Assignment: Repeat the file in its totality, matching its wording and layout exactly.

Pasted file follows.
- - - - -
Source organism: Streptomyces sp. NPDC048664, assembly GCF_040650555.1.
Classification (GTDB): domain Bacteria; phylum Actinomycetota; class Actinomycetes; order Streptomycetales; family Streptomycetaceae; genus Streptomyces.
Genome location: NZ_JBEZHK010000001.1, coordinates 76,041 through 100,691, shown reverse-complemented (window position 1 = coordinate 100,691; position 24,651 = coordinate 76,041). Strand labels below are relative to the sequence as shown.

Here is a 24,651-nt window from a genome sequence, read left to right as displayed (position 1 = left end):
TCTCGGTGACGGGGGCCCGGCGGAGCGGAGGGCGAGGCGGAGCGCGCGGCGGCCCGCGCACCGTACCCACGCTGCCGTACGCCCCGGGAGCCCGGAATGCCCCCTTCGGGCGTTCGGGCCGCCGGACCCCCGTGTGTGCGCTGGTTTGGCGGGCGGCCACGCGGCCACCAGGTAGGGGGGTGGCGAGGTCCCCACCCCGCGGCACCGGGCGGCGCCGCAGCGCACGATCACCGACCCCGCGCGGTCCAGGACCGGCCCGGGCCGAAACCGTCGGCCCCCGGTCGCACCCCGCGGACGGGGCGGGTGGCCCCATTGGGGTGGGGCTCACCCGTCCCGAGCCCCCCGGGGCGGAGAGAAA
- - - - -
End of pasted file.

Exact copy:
Source organism: Streptomyces sp. NPDC048664, assembly GCF_040650555.1.
Classification (GTDB): domain Bacteria; phylum Actinomycetota; class Actinomycetes; order Streptomycetales; family Streptomycetaceae; genus Streptomyces.
Genome location: NZ_JBEZHK010000001.1, coordinates 76,041 through 100,691, shown reverse-complemented (window position 1 = coordinate 100,691; position 24,651 = coordinate 76,041). Strand labels below are relative to the sequence as shown.

Here is a 24,651-nt window from a genome sequence, read left to right as displayed (position 1 = left end):
TCTCGGTGACGGGGGCCCGGCGGAGCGGAGGGCGAGGCGGAGCGCGCGGCGGCCCGCGCACCGTACCCACGCTGCCGTACGCCCCGGGAGCCCGGAATGCCCCCTTCGGGCGTTCGGGCCGCCGGACCCCCGTGTGTGCGCTGGTTTGGCGGGCGGCCACGCGGCCACCAGGTAGGGGGGTGGCGAGGTCCCCACCCCGCGGCACCGGGCGGCGCCGCAGCGCACGATCACCGACCCCGCGCGGTCCAGGACCGGCCCGGGCCGAAACCGTCGGCCCCCGGTCGCACCCCGCGGACGGGGCGGGTGGCCCCATTGGGGTGGGGCTCACCCGTCCCGAGCCCCCCGGGGCGGAGAGAAA